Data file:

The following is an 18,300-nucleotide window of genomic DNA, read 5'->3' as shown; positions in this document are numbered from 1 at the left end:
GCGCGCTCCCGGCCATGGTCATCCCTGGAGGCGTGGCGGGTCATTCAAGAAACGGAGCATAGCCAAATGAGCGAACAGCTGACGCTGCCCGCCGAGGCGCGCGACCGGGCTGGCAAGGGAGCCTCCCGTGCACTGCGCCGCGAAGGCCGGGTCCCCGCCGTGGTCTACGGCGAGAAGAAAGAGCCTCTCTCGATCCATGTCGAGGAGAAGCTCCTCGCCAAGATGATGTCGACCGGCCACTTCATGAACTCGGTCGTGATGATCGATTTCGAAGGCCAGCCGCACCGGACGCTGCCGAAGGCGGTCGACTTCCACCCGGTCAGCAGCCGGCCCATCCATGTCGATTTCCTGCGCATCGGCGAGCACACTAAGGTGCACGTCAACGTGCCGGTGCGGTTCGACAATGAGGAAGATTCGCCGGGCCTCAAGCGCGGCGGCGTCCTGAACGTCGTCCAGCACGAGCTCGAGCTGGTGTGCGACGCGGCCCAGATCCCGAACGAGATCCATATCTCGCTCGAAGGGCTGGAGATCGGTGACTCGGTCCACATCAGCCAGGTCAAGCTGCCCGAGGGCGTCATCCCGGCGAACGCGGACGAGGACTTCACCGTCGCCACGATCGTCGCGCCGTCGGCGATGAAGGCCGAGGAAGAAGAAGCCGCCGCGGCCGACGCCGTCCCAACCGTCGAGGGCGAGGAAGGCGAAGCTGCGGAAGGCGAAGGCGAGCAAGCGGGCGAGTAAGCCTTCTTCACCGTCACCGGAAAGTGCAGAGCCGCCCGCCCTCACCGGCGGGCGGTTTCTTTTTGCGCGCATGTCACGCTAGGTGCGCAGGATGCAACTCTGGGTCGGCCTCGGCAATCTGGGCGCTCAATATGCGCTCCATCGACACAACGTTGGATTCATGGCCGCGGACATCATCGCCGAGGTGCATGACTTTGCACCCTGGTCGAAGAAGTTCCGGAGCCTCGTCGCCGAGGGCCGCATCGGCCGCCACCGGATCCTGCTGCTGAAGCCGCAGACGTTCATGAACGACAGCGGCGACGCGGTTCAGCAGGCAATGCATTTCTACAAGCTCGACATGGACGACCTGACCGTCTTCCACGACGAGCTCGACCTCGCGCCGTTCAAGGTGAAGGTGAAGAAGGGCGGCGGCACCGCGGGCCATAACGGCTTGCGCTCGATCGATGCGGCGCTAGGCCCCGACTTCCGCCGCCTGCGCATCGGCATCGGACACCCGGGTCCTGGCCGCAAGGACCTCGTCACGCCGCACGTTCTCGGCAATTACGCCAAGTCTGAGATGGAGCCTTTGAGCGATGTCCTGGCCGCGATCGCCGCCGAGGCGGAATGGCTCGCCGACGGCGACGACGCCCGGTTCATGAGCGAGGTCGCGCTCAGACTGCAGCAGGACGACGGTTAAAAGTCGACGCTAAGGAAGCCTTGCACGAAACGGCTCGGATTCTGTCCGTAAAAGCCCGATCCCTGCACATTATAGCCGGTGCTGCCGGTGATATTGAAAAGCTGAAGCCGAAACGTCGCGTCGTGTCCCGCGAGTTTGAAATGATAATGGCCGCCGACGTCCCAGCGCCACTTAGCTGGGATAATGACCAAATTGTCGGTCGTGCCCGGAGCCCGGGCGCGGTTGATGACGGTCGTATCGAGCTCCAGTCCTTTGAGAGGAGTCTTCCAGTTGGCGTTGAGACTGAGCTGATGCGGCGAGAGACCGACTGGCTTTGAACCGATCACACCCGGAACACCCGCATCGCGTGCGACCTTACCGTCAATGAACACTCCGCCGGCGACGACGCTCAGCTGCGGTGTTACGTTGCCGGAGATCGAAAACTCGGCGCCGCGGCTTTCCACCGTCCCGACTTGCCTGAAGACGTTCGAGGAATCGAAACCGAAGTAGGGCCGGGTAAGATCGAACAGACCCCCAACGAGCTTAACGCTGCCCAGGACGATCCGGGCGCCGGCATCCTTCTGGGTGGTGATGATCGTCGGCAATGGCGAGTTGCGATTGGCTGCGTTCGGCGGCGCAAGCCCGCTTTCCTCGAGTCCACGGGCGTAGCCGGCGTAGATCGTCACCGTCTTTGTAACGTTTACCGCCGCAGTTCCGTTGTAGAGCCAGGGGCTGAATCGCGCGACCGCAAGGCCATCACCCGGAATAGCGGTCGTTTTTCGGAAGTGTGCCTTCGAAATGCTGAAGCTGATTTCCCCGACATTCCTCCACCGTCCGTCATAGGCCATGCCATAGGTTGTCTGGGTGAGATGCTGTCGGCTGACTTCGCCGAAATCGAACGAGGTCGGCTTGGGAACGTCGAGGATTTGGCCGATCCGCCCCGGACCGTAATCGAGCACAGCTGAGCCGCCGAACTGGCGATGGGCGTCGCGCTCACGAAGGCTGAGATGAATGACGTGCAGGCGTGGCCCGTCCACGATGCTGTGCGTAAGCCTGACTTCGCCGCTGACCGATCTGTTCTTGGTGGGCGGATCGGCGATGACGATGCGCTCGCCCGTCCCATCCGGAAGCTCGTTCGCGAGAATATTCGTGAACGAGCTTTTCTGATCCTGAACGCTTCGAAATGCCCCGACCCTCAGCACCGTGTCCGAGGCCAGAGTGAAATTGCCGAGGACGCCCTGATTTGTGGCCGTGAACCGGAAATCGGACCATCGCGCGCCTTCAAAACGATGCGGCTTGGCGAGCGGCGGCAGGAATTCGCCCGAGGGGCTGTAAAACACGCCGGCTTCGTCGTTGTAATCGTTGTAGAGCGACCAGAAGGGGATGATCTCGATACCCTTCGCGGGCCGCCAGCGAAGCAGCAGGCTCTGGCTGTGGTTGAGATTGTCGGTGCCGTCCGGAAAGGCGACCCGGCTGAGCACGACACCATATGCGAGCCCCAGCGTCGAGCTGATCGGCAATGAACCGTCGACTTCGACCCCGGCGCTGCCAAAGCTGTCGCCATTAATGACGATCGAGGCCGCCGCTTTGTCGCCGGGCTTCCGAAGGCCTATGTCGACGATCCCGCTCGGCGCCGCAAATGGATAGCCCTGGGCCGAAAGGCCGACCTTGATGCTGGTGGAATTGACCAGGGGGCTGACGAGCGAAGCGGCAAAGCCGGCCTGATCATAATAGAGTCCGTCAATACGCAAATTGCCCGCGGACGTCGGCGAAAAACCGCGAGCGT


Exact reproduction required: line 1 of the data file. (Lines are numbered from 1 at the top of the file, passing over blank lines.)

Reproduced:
The following is an 18,300-nucleotide window of genomic DNA, read 5'->3' as shown; positions in this document are numbered from 1 at the left end: